[The impact of capsular repair on the dislocation rate after primary total hip arthroplasty: a retrospective analysis of 1972 cases]

T Prietzel, N Hammer, S Schleifenbaum, D Adler, M Pretzsch, L Köhler, M Petermann, M Farag, S Panzert, S Bauer, G von Salis-Soglio
Zeitschrift Für Orthopädie und Unfallchirurgie 2014, 152 (2): 130-43

BACKGROUND: Dislocation is the second most frequently encountered complication in primary total hip arthroplasty (THA) and occurs more commonly in the early postoperative rehabilitation phase. Sir Charnley recommended the "avoidance of resection of the capsule" and emphasised its contribution to hip joint stability in THA. Several authors, however, doubted its significance and considered resection of the capsule to be essential. Since 2002, some surgeons increasingly adopted a modified, less invasive technique of THA via Bauer approach, including the preservation and repair of the hip joint capsule with focus on maintaining its acetabular origin. Another group of surgeons applied the traditional technique including the resection of the joint capsule via an anterolateral approach. In this case-control study we investigated whether the dislocation rate can be reduced through joint capsule reconstruction and whether any negative impact on patient satisfaction, functional results or revision rate is observed.

MATERIAL AND METHODS: All cases of primary THA performed in our institution in a timeframe between 2002 and 2009 were included with the only exceptions of resurfacing arthroplasty, dual mobility and tumour hip replacements. Joint capsule repair cases were gathered in the study group (SG), capsule resection cases in the control group (CG). Additional patient-related data were taken from the anaesthesia records. The WOMAC score and a questionnaire focusing on detection of dislocations and revision surgeries was sent out for each case. Further targeted research was conducted that included requesting records and reports from external hospitals. In the case of non-responding patients, all available data (operating room documentation, electronic files, archive, X-rays) were reviewed for incidents of dislocation and revision surgery. Groupings and classifications were exclusively performed by senior surgeons. SG and CG were compared regarding epidemiologic, implant-associated and surgery-specific data. Statistical evaluations were performed using the Chi-squared test and the Mann-Whitney U test.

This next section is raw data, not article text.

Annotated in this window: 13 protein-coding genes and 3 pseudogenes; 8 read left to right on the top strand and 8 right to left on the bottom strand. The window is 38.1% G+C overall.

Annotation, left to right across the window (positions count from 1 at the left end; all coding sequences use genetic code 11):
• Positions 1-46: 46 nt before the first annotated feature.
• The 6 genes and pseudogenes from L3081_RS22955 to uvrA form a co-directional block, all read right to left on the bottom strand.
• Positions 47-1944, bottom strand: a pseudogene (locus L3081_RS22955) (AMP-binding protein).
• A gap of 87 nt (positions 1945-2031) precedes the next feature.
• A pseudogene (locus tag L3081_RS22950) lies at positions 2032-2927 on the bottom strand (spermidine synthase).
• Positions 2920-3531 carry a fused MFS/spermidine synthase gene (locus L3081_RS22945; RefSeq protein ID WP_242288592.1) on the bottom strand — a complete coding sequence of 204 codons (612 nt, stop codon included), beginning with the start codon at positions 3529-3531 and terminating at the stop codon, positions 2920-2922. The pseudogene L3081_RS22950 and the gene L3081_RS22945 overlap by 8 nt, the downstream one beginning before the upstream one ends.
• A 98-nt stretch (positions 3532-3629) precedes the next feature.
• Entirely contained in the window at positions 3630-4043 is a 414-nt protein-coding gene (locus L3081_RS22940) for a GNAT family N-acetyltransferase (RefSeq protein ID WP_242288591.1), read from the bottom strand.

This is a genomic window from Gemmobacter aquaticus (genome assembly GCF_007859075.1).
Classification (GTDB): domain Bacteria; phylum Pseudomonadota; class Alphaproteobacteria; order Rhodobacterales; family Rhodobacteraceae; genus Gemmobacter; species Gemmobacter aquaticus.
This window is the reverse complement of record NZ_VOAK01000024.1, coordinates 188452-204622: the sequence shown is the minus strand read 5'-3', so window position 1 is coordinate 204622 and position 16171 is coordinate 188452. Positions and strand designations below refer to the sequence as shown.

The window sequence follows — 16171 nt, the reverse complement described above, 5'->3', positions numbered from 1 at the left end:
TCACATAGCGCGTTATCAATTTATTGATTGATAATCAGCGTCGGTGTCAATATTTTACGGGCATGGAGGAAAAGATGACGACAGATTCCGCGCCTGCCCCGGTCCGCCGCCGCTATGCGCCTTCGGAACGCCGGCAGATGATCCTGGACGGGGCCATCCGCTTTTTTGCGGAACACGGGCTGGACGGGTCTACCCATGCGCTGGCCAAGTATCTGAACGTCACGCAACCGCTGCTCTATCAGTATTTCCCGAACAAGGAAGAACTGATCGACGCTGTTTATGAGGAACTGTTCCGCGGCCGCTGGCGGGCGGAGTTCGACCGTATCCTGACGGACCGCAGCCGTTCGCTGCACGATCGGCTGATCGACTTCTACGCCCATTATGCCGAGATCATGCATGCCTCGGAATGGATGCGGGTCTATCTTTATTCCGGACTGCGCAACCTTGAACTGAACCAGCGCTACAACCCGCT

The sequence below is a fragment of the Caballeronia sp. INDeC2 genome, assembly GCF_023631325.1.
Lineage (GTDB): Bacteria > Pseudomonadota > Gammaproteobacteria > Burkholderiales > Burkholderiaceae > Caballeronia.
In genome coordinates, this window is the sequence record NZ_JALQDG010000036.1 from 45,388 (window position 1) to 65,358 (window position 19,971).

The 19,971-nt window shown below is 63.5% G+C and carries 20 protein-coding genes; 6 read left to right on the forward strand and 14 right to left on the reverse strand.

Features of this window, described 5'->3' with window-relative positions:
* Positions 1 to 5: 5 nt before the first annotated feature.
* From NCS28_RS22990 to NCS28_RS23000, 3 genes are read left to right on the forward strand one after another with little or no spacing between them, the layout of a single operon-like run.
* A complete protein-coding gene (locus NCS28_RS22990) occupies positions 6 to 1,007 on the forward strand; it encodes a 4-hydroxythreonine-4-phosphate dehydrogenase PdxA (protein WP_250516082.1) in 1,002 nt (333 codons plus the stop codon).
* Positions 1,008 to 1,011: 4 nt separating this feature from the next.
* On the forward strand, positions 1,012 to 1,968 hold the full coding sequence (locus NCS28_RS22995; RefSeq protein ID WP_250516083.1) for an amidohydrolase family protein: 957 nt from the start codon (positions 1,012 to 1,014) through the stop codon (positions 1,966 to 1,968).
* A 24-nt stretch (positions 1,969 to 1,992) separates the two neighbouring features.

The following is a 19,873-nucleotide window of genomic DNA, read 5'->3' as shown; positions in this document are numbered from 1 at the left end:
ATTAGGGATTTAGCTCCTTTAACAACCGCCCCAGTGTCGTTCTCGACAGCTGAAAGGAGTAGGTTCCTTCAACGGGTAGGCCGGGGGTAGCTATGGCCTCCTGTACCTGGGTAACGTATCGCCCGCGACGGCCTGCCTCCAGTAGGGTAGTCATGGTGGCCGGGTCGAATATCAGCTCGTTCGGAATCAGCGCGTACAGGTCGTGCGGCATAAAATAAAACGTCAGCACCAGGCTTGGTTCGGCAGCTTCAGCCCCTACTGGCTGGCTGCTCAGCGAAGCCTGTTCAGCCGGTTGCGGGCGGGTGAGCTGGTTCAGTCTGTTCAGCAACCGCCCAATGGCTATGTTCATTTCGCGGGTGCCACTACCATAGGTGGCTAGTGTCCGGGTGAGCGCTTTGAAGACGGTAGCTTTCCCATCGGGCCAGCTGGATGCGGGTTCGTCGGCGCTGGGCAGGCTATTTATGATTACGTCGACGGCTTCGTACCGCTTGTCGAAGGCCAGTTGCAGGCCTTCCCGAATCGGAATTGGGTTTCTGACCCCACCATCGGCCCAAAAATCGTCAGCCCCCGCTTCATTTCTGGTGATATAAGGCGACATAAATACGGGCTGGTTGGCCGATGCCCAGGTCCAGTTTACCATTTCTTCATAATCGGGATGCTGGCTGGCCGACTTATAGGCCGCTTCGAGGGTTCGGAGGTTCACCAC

RESULTS: 1972 cases of primary THA were included: 992 in the SG and 980 in the CG. The follow-up rates were 92.7 % in the SG and 76.4 % in the CG, the mean follow-up times 33.5 months and 73.4 months, respectively, with a follow-up of at least 12 months in all cases. In the SG, the dislocation rate was 0.3 % (n = 3) and thus significantly lower than the 2.55 % in the CG (n = 25, p < 0.001). Both the WOMAC score (SG: 1.46 ± 1.73; CG: 1.53 ± 1.80; p > 0.05) and the revision rate (SG: 5.24 %; CG: 6.84 %; p = 0.139) showed no significant differences.

CONCLUSION: Preservation and repair of the hip joint capsule causes an 88-%-reduction of the dislocation rate in primary THA in this large series including 1972 cases, operated via the Bauer or the anterolateral approach. Several authors reported comparable results after THA using similar techniques of soft tissue and capsular repair through the posterior or posterolateral approach. Sparing and reconstructing the hip joint capsule therefore seems to reduce the dislocation rate after primary THA by one order of magnitude regardless of the surgical approach and, especially, if the acetabular origin is preserved. Capsule-related specific complications such as an increased revision rate, malfunction or pain were neither recorded in our study nor by others. Thus, careful preservation and reconstruction of the hip joint capsule may be expressly recommended in primary THA.

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